- Corporate Social Responsibility
- Cultural integration
- Embodied Leadership
- Finding voice
- Organisational change
- Organisational politics
- Performance and reward systems
- Public sector
- Social commentary
A sustainable energy future?
I read a really fascinating article today, about an attempt to genuinely create cheap renewable energy. It is well worth a read, as the potential impact on the world, the economy, the environment of pulling this off is massive. (Strategy & Business, Stan Ovshinsky’s Solar Revolution – you may need to register, for free, to read it.)
Buckminster Fuller, as part of his World Game (the idea of which was to “make the world work for 100% of humanity in the shortest possible time through spontaneous cooperation without ecological damage or disadvantage to anyone”) proposed an idea, back in the 60’s, I believe, which was that the biggest single impact to humanity would be a global power grid of cheap renewable electricity for all.
Why would that be so? Well, with electricity for all we solve all manner of world problems:
- Clean water for all – desalinated or purified water is easily available if there’s enough cheap renewable energy.
- Food for all – clean water, pumped to agricultural sites plus heat lamps where required for growing food.
- Health issues – from consistent stable hospital power supplies around the world, to homes heated well enough and cheaply enough that the elderly in this country don’t die in winter as they can’t pay their heating bills. Also through electric vehicles, less asthma and other respiratory illnesses.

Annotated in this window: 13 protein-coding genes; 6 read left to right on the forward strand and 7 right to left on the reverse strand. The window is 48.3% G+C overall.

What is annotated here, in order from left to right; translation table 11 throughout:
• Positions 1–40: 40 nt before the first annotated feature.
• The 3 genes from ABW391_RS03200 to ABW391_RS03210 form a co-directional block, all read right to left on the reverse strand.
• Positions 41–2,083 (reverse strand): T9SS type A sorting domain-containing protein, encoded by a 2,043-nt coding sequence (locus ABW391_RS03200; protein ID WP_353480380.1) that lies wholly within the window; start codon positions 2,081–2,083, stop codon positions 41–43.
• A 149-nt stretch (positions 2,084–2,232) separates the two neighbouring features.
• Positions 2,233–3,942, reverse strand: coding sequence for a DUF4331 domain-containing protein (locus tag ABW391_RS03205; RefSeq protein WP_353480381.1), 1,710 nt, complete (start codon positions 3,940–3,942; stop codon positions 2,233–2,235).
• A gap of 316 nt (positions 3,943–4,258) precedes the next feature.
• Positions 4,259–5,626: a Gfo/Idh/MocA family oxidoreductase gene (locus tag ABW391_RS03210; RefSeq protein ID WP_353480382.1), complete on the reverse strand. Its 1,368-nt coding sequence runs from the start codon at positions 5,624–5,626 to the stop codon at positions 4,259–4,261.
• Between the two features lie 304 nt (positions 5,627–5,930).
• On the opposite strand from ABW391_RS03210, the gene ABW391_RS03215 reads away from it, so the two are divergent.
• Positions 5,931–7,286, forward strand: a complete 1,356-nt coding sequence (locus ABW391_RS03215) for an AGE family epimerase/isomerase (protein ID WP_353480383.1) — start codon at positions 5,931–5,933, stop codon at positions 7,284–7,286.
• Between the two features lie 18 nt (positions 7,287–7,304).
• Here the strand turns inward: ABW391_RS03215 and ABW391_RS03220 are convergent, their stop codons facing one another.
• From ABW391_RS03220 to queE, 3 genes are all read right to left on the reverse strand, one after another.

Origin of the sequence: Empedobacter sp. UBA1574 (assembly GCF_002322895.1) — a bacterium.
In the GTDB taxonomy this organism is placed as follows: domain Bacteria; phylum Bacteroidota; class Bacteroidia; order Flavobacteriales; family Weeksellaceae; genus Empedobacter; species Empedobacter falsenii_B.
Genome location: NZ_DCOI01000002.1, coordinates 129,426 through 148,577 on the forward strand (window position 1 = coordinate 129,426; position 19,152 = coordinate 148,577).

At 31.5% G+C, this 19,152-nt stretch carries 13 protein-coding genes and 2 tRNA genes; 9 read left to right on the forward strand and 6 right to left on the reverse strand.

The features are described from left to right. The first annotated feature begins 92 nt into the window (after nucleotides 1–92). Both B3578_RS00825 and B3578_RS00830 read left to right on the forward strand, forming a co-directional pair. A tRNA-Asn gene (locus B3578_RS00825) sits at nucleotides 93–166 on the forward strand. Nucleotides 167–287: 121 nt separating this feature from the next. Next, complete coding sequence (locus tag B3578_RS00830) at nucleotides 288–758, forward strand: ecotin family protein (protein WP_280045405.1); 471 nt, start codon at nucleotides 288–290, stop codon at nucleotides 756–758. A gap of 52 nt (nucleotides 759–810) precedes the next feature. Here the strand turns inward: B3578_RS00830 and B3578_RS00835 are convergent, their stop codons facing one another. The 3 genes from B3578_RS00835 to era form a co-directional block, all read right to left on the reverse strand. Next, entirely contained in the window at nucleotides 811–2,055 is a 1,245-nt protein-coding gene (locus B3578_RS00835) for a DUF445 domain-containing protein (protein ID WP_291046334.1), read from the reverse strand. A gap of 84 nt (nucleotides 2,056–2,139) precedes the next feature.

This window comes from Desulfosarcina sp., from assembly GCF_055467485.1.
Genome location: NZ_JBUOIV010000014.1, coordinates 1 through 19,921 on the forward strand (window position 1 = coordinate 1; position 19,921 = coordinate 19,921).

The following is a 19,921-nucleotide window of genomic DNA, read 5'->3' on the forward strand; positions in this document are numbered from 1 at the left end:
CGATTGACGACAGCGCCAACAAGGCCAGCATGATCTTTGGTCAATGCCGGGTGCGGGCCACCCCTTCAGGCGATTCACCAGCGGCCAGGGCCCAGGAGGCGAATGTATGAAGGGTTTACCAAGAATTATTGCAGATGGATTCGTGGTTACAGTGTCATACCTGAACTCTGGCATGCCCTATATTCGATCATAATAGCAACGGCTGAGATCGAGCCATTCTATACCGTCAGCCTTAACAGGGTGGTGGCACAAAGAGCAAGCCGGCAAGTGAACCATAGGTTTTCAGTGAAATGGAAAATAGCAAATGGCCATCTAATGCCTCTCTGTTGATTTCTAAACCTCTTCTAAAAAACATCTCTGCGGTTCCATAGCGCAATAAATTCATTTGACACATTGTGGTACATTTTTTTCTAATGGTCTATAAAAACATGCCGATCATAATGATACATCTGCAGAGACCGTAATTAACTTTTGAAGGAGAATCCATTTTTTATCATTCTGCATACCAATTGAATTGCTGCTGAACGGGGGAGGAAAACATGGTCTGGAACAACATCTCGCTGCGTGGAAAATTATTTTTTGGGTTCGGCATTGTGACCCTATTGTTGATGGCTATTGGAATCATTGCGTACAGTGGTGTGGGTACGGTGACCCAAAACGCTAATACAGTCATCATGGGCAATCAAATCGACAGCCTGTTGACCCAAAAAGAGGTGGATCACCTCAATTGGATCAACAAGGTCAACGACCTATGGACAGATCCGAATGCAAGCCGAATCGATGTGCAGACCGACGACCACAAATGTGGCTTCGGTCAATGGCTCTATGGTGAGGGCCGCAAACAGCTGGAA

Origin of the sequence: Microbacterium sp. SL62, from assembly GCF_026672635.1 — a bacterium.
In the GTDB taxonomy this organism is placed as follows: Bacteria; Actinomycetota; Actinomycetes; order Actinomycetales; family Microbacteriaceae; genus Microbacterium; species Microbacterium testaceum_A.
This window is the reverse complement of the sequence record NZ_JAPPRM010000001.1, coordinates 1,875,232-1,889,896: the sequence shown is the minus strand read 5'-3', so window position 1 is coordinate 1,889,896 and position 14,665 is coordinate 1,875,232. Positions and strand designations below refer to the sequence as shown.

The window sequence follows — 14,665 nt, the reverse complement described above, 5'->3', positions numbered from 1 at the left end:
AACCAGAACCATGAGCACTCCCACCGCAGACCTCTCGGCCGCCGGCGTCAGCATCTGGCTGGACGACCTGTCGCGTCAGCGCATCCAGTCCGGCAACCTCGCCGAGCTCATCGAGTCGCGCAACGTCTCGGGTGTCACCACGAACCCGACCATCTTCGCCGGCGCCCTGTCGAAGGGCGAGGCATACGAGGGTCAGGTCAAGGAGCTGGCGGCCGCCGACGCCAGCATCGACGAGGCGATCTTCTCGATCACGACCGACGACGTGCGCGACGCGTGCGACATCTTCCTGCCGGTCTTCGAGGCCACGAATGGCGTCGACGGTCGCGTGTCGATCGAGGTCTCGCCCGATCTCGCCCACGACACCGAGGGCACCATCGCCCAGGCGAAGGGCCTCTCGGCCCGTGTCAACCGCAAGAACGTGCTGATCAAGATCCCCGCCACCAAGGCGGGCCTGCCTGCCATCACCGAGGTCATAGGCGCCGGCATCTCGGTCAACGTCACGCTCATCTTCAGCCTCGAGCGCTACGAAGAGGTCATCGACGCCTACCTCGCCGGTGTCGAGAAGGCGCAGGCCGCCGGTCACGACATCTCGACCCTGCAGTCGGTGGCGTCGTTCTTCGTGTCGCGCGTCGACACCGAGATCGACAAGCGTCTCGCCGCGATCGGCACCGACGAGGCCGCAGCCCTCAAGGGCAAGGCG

- Environment – electric cars could become genuinely sustainable options, rather than at present displacing pollution from cars to powerstations. Electric heating could replace gas, oil and coal throughout the world, and businesses would be able to switch to more electrically powered machinery.
- Literacy and education – with electric lighting when required reading becomes a more available option. With electricity more educational opportunities are available, through computers, the internet, television etc.
The downsides that do exist, are ones that face the oil industry and (mainly the ruling classes of) some oil producing nations – they will lose money. However the upsides are so substantial that I do hope that this may be possible.
Current energy projections, based upon levels of energy consumption in the ‘developed’ world and increases in the more populous ‘developing’ world mean that as things currently stand we are very probably facing both an environmental crisis and massive energy shortages. It’s about time we took this seriously and started investing in this problem, just as Buckminster Fuller was advising back in the 1960’s.